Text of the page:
Can you please help me export the SSL certificate installed on my cPanel account? Please convert it from PEM format to PFX format.
This is a support request that we sometimes receive as a part of Our Server Management Services.
PEM format used is the normal SSL file format used in apache Linux operating systems. PFX files are typically used on Windows and macOS machines to import and export certificates and private keys.
Today, let us today discuss the method for this conversion in a cPanel server.
Why do we need to convert from PEM format to PFX?
PEM is the most common format used for SSL certificates. As we discussed earlier apache and other similar web servers use the certificates in PEM format. Also, it can be easily translated into readable data using a simple text editor.
However, PFX is a binary format for storing the server certificate, intermediate certificates, and the private key in one encryptable file. Thus, it would be required to convert the certificate from PEM format to PFX format to export or import the certificates and private keys in Windows and macOS.
How to convert from PEM format to PFX?
The first step to convert the SSL certificate from PEM format to PFX format in cPanel would be to obtain the SSL certificate to be exported. The two different methods for it includes:
1. Obtain the combined file from the backend and split it up.
2. Obtain the certificates directly from the cPanel account.
Now, let’s look at each of these steps in detail.
Obtain the certificate from cPanel front end:
The SSL certificate installed on a domain can be easily obtained from the SSL/TLS option in cPanel with the steps below
- First, log in to cPanel and navigate to SSL/TLS section.
- Then, navigate to the “Install an SSL Website” by clicking on the “Manage SSL sites” option below the “Install and Manage SSL for your site (HTTPS)” section.
- Next, select a Domain from the required domain and click on Autofill by Domain.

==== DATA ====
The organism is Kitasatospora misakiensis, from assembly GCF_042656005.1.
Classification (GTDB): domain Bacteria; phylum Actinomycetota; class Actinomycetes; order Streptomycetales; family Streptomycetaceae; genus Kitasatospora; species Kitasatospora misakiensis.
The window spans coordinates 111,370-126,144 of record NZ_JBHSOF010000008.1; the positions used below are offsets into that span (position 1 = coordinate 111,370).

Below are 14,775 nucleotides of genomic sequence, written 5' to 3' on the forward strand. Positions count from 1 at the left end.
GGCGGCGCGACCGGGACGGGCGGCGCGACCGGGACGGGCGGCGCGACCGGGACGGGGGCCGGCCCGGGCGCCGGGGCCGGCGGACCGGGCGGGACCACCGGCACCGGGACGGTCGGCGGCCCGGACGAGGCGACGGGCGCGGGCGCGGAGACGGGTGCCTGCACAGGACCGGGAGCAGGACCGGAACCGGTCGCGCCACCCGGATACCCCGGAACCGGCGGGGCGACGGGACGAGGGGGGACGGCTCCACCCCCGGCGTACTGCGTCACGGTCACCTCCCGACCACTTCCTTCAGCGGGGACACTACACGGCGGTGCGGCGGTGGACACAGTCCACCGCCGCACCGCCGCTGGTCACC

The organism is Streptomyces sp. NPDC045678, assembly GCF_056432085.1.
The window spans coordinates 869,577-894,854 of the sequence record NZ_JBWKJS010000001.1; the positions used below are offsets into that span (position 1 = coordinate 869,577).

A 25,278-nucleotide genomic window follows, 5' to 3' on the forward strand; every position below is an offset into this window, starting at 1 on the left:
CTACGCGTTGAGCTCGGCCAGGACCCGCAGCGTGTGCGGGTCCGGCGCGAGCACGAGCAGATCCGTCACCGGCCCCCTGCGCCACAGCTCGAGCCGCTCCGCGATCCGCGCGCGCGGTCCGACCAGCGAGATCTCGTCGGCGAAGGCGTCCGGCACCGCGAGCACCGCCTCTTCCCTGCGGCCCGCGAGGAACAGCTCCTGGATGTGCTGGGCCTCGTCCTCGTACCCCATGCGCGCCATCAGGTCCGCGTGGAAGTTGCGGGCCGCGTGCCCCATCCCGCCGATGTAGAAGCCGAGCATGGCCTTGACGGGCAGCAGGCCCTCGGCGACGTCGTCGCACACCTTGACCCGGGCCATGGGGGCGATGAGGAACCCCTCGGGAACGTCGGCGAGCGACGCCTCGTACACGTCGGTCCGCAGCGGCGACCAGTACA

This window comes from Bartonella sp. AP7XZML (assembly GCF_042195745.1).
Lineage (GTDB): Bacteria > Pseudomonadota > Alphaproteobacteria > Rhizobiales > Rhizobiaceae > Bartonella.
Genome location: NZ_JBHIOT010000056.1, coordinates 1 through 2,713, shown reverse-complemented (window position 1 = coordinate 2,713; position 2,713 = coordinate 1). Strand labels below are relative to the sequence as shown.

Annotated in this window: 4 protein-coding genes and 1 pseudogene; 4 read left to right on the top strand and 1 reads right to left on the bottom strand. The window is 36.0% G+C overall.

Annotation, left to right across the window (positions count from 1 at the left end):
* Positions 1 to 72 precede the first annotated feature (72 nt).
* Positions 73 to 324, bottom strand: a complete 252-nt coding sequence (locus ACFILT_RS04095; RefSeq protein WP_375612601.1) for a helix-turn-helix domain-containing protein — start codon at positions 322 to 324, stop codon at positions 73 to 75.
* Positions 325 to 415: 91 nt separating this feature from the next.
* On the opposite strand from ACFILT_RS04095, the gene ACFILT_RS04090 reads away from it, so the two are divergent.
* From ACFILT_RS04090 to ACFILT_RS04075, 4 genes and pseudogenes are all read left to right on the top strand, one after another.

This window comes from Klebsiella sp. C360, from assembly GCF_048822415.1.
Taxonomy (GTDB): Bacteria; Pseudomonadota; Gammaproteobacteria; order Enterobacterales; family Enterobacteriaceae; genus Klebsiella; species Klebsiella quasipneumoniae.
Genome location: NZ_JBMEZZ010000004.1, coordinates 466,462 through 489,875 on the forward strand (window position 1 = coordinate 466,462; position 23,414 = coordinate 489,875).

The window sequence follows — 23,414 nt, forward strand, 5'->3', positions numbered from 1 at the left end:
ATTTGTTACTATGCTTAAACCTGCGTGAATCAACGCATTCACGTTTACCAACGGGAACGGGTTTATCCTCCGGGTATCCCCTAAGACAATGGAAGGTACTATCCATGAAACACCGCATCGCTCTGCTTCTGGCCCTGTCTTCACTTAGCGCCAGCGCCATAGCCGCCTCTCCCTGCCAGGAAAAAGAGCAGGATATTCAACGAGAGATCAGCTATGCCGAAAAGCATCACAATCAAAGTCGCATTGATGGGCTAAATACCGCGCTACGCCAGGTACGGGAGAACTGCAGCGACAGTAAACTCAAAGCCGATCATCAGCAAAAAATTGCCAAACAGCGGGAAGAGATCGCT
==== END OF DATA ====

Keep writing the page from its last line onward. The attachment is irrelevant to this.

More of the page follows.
- The certificate.crt, private.pem and ca.crt contents will be populated here.
- Copy the first part of the certificate (CRT) to certificate.crt, the second part (KEY) to private.pem and the third part (CABUNDLE) to ca.crt respectively.
Now, let us look at how to obtain the certificate from the backend.
Obtain the certificates from backend:
cPanel combines the certificate, private key, and certificate authority bundle into one single file named “combined”. This exact location of the file is /var/cpanel/ssl/apache_tls/DOMAINNAME/combined
The “combined” file contains the certificate.crt, private.pem and ca.crt in order.Each “part” starts and end with a bunch of “-” sign. For instance the private key starts and ends with
—–BEGIN RSA PRIVATE KEY—– —–END RSA PRIVATE KEY—–
Create separate files for each of the certificate, private key, and certificate authority bundle named certificate.crt, private.pem and ca.crt respectively. Then copy the keys from the combined file and paste in their respective individual files. It is important to make sure there are no extra whitespaces or any other characters that are not a part of the certificate.
Convert to PFX format
As we now have the keys in separate files, we can now proceed with exporting the whole key into PFX format. OpenSSL command below will perform this conversion:
openssl pkcs12 -export -out certificate.pfx -inkey privateKey.key -in certificate.crt -certfile ca.crt For instance, $ openssl pkcs12 -export -out bobcares.com.pfx -inkey private.pem -in certificate.crt -certfile ca.crt
This command will prompt for a password. We need to use a secure random password. Also, we need to note down this password carefully as we will need it while importing the certificate.
Let us now look at a common error message seen during conversion.
Common Error Message
A common error message seen during this conversion is “No certificate matches private key”. It generally happens when there is something wrong with the certificate files. This error most probably shows that we have not copied the correct key part or have accidentally included whitespace or another character. The easiest solution would be to just recopy the key into the file.
[Need help to fix SSL errors? We are available 24×7.]
In short, the import and export of certificates and private keys on Windows and macOS machines may require the conversion of the SSL Certificate format from PEM to PFX. Today we saw how our Support Engineers perform the conversion from PEM format to PFX format.